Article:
Learning to say "Yes." | Pete Rivera | Healthcare Blogs Skip to content Skip to navigation

Learning to say "Yes."

September 2, 2008
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I can be moving at 100 miles an hour, working an issue or putting out fires and then I run into a person that brings me to a dead stop. It can be a simple issue or maybe I am seeking something innovative and they say, “No, I can’t do it or it can’t be done.” Don’t get me wrong, if there is something impossible or illegal or has a solid business case as to why it can’t be done, then I back up, regroup and work alternatives. What I am talking about are people that find it easier to say “no,” because it is harder to say “yes.” Saying “yes” means that they have to do something, they have ownership for something and they are taking responsibility for an issue.

When I was a senior officer in the military I was told by one of my superiors that I needed to learn to say “yes.” He even had a sign on his desk that proudly proclaimed, “Say Yes!” I didn’t get it. My entire military career was spent on achieving a position where everyone had to tell me “yes.” Now I was being told that I had to tell everyone else “yes.” I eventually figured out that it was all about courtesy, professionalism and earning respect. Nobody likes a tyrant, regardless of where they are in the organizational food chain. Being capricious or mean just for the sake of avoiding extra work or proving your authority is a sure fire way to shorten a career. Yet I run into people that have been in a position for years and are known for a short fuse and are habitual “no” people.. These are people with critical skills that have a niche in the organization, an expert that nobody feels empowered to argue with, or challenge their opinion. They have been there the longest, and people will tell you, “Good luck getting that idea past that person.” Most of the time they have been doing their job so long that they don’t want leave their comfort zone. They know what works for them and anything else is a risk.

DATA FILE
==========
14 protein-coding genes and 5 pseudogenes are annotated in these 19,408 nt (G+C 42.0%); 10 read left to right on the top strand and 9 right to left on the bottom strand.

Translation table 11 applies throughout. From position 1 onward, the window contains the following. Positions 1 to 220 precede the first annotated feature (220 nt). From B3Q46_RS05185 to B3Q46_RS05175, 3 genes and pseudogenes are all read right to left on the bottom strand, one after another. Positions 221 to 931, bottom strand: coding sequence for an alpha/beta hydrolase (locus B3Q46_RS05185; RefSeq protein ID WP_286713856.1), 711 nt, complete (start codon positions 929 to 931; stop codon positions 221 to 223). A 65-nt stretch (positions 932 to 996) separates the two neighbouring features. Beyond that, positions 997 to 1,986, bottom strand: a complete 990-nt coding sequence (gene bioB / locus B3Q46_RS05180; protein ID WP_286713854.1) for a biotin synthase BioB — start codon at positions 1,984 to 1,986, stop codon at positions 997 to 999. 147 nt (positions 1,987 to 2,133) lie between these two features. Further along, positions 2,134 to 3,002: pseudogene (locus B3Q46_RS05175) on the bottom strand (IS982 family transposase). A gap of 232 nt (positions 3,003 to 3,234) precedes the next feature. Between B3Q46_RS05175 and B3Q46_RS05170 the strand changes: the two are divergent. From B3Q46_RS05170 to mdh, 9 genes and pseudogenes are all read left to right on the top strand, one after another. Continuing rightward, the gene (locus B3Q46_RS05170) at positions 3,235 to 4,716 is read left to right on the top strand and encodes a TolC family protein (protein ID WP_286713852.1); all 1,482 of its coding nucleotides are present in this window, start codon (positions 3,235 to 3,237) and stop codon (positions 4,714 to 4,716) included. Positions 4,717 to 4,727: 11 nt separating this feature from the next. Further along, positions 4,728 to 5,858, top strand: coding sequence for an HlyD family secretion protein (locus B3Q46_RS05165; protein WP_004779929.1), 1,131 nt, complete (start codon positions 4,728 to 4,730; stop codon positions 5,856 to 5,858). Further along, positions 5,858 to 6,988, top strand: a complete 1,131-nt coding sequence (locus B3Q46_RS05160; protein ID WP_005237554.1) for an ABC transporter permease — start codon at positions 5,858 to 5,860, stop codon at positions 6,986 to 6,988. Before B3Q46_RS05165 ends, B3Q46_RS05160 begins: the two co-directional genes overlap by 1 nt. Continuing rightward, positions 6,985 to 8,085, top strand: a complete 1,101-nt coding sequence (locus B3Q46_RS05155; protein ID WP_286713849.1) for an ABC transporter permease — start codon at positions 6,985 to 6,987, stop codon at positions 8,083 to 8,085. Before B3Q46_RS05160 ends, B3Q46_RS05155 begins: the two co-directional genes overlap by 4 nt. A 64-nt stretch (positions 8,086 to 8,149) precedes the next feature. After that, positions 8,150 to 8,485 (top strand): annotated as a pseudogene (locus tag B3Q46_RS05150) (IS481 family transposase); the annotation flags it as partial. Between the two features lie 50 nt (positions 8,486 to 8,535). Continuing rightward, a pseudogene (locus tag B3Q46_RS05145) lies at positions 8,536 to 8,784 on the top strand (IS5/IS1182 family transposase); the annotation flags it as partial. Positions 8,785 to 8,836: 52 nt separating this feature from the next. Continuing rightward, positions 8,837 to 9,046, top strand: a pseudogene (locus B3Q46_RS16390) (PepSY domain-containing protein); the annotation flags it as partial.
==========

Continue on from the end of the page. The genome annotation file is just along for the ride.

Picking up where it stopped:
Risk is bad? I don’t think so; mitigated risk can open new opportunities. So what do you do when you confront the “no” person? Are you the one that tends to say “no” more than you say “yes?” Is your organizational culture predisposed to say “no?”



sometimes it's a simple matter of framing the question properly. many suggest that you must articulate the benefits to the person that will be heading up the project, that you must make a clear case as to why it's in their personal or professional interest. I suppose this is just basically appreciating the "what's in it for me" factor.

There was a HIMSS plenary speaker a few years back who said this:

Before vast transformational change can occur, we must first change the inherent reaction to new ideas.

If we can
say “Yes, if…” as opposed to “No, because…” when first talking about innovative ideas, a real possibility for change can develop.

Many people are quick to point out the
shortcomings of an idea or say that it wont work because
oddly enough, it makes too much sense.

If we can get people to say, “Yes, you could do that if” instead of “No, that will not work because” it changes the psychological dynamic of the argument.

If you present a
new idea and someone says “No”, you instinctively lose energy.

Now you’ve got to win an argument over the “No”
before you can get to the argument over the “Because”
before you even get to start talking positively.

However, if
someone says “Yes” you automatically gain energy and immediately start thinking of creative ideas to answer the questions posed by the complexity of new ideas.

It seemed to resonate with a lot of folks. 

I found that it is all about capturing risk and assumptions. People will commit, "say yes" when the "yes" is associated with known risks and assumptions. For example I will complete task Y by this date. My commitment is based on my current workload and on dependent tasks being completed on time. Knowing the risks and assumptions associated with each commitment/decision also aides in identification when the project or change is in jeopardy because as soon as an assumption becomes false action is needed and decisions need to be revisited.

Pete, you raised the question "Is your organizational culture predisposed to say 'no?' "

I found this article to be particularly helpful with that question.  Jump to page 8, Curing the Patient.